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I know that $S_5$ has order $5!$, knowing that numebr of elements of order $n$ refers to the number of elements $x$ such that $x^n$ is the identity element, but $x^m$ is not for any $m<n$. However, I don't know where to start to solve the question.

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Write an element of $S_5$ in its cycle form. If there are cycles of length $a_1,a_2,\ldots,a_n$, then it is not hard to show that the element has order $\text{lcm}(a_1,a_2,\ldots,a_n)$.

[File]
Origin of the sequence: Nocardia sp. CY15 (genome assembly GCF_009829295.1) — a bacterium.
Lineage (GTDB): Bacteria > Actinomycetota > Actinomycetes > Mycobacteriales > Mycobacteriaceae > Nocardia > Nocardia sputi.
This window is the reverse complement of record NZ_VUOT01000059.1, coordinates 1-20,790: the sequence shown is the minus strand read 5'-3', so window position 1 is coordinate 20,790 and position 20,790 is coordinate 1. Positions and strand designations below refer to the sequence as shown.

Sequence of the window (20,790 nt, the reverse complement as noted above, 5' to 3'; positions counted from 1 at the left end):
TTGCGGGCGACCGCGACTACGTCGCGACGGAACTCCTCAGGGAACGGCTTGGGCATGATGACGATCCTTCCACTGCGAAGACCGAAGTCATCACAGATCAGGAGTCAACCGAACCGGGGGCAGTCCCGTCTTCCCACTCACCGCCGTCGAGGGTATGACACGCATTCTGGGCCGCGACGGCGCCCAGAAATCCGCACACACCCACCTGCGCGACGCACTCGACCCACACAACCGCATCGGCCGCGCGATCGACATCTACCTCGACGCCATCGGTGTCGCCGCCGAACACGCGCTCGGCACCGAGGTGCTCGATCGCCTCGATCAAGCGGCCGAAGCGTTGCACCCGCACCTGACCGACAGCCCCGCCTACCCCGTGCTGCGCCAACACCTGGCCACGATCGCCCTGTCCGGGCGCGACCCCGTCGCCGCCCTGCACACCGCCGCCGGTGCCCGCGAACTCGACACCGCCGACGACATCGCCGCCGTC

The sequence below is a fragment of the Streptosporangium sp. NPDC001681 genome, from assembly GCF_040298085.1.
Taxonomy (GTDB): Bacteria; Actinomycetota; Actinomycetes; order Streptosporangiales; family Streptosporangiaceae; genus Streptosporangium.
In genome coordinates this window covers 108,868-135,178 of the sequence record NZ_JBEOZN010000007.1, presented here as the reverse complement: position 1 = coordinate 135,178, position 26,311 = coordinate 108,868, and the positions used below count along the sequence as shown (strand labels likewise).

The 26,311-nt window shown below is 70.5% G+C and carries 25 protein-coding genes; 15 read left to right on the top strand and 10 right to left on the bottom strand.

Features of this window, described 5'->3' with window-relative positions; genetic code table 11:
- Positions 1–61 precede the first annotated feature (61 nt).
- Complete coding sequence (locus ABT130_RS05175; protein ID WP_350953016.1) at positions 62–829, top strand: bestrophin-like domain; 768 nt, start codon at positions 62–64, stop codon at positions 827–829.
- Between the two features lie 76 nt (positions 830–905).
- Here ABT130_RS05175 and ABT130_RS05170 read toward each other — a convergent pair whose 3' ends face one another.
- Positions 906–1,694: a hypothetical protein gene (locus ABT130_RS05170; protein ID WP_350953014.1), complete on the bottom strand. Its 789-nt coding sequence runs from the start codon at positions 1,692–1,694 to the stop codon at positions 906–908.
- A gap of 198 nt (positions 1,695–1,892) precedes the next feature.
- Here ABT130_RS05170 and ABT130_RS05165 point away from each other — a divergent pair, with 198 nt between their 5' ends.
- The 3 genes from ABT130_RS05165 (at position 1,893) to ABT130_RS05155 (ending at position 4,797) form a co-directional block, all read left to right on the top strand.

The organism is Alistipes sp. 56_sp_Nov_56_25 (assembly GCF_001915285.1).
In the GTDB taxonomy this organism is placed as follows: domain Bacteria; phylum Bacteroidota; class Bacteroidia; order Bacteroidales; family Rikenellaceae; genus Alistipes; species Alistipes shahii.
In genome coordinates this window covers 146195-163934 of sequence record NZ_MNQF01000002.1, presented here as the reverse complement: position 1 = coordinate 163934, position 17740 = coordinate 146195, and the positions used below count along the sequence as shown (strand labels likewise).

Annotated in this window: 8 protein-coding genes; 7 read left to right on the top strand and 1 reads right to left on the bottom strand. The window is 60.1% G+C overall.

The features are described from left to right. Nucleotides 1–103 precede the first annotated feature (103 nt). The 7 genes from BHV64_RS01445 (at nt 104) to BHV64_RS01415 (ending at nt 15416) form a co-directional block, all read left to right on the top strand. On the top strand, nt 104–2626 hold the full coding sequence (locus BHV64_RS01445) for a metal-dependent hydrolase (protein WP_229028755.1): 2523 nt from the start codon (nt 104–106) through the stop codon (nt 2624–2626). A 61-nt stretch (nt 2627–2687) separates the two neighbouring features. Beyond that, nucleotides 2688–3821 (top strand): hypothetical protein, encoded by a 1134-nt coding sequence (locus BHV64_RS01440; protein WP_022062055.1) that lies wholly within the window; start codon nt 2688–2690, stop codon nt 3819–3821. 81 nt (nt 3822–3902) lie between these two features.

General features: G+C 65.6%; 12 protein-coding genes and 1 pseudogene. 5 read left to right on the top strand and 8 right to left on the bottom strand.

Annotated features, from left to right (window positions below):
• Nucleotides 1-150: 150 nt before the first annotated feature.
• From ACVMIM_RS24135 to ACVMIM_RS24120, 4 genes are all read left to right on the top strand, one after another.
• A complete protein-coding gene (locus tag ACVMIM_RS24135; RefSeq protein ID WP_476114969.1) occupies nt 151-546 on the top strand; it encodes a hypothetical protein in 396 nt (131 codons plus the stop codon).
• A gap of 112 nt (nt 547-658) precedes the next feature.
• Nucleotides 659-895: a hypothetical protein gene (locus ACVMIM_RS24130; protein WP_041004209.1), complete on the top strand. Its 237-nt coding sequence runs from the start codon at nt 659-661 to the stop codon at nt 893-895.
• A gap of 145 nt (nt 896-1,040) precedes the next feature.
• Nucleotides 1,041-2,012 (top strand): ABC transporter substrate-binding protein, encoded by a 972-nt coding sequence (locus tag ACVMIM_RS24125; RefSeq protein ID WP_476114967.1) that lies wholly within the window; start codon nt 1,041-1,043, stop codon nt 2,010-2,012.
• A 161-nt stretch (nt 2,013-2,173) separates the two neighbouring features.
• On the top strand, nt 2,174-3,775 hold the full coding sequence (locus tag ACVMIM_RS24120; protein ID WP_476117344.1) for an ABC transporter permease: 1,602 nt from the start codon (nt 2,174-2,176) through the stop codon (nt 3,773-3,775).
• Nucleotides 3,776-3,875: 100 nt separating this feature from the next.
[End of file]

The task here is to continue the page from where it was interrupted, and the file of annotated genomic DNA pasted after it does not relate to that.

The different combinations of cycles which can appear are precisely the partitions of $5$, i.e. $$ \begin{align*} 1+1+1+1+1\\ 2+1+1+1\\ 2+2+1\\ 3+1+1\\ 3+2\\ 4+1\\ 5 \end{align*} $$ Elements of the resulting form have orders $1,2,2,3,6,4,5$ (by taking lcms). Do you see how to finish from here?

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